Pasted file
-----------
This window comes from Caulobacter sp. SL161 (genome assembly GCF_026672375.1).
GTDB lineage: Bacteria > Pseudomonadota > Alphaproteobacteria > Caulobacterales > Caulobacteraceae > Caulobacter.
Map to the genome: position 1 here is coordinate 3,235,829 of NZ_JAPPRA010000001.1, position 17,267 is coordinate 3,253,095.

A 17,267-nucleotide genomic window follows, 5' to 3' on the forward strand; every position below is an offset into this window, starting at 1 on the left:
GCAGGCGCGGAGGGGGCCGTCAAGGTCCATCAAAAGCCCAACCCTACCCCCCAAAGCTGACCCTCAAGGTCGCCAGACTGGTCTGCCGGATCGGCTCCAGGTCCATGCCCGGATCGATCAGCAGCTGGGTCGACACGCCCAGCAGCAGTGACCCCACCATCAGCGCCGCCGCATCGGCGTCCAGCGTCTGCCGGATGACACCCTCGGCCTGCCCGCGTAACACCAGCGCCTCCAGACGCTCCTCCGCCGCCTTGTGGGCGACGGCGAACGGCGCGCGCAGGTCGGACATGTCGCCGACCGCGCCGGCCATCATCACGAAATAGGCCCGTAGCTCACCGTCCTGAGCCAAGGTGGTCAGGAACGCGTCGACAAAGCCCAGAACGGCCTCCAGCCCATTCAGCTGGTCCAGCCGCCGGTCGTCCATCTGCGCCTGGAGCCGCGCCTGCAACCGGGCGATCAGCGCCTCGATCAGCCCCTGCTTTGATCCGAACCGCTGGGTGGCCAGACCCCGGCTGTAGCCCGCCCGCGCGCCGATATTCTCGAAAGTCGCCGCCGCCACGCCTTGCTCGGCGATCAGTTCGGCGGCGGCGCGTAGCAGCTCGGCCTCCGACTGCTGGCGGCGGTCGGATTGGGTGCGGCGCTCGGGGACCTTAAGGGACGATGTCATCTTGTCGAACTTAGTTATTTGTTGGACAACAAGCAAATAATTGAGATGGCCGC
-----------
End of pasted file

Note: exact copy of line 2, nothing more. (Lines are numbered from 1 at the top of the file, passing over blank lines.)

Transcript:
GTDB lineage: Bacteria > Pseudomonadota > Alphaproteobacteria > Caulobacterales > Caulobacteraceae > Caulobacter.